Yesterday the FMCSA announced tougher requirements for New DOT number recipients. The idea is to help increase road safety and awareness. What many new DOT number recipients do not understand is that this FULL set of rules applies to trucking companies of all sizes. The government makes no distinction between a one truck fleet and a million truck fleet. Make sure you know the rules and are complaint. The DOT Doctor can help! With our New Business Set up Package we apply for and obtain your DOT number for you. Then for the first year we take care of all your compliance needs. This includes your Form 2290s, IFTA quarterly filings, UCR filing, logbook auditing, writing a DOT Compliant safety plan and much, much more. Check it out today - http://thedotdoctor.com/new_business_set_up Sign up before the end of the year to receive a 10% discount on your order.
Tuesday, December 16, 2008
Contact: Kristin Schrader
Tel.: (202) 366-9999 or (202) 366-2309
FMCSA Toughens Safety Requirements for New Commercial Truck and Bus Companies
WASHINGTON—The Federal Motor Carrier Safety Administration (FMCSA) today announced a new rule to place stricter safety requirements on all newly registered trucking and bus companies. This final rule raises the compliance standards for passing new entrant safety audits, while ensuring that safety deficiencies are corrected before a new motor carrier is granted permanent registration with the agency.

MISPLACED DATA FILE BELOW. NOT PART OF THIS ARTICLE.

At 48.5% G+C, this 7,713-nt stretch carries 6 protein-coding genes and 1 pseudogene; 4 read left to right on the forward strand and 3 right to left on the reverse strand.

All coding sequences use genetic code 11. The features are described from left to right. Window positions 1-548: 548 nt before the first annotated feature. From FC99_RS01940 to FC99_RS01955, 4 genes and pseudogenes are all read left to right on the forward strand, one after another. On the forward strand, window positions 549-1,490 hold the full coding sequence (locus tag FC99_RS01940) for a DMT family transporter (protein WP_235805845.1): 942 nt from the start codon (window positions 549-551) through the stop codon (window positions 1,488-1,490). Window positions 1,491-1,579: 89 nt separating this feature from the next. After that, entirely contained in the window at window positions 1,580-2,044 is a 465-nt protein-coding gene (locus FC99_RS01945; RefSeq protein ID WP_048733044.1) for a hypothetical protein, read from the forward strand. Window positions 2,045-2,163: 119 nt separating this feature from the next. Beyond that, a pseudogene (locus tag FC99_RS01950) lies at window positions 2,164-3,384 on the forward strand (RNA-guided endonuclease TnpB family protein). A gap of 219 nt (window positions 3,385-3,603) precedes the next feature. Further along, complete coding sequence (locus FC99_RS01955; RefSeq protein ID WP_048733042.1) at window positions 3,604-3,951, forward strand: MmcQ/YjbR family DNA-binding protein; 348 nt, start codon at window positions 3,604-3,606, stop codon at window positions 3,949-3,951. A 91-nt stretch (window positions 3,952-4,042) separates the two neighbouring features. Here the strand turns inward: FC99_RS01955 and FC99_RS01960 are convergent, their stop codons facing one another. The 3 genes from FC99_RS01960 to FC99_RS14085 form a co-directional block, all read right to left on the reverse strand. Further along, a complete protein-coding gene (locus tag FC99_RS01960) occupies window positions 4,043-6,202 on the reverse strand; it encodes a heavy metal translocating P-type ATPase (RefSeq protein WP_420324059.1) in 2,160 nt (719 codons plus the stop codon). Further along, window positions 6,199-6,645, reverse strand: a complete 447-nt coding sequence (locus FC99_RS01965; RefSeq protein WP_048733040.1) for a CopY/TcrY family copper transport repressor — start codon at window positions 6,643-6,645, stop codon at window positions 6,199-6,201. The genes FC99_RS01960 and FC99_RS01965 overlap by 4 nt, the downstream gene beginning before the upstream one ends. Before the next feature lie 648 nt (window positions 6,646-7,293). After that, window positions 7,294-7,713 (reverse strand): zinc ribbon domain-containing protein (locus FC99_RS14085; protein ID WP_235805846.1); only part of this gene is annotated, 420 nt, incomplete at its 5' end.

"These more stringent safety requirements are meant to help new carriers succeed at establishing and maintaining a comprehensive safety management program," said FMCSA Administrator John H. Hill. "Imposing these tougher standards will ensure that new entrants are fully aware and compliant with federal safety regulations aiding in the continued reduction of highway crashes and fatalities on our nation’s highways."
The final rule issued by the FMCSA establishes that a newly registered trucking or bus company will automatically fail its safety audit if it violates any one of 16 essential federal regulations during the 18-month safety monitoring period. These essential regulations cover controlled substances and alcohol testing, hours-of-service, driver qualifications, vehicle condition, and carrier financial responsibility.
If a company fails its new entrant safety audit, it may result in revocation of a carrier’s registration with the agency, unless the carrier takes necessary corrective action within a specified time period established by FMCSA.
The rule would also require that if during the 18-month safety monitoring period, certain violations are discovered during roadside inspections, the new entrant may be subjected to a new entrant expedited safety audit or in the case of serious safety violations, a more comprehensive compliance review, which can result in fines and penalties. The carrier may also be required to submit a written corrective action plan explaining in detail how the carrier will achieve compliance with the safety rules and improve its safety performance.
The final rule on the New Entrant Safety Assurance Process is available for review on the FMCSA Web site in Rules and Regulations.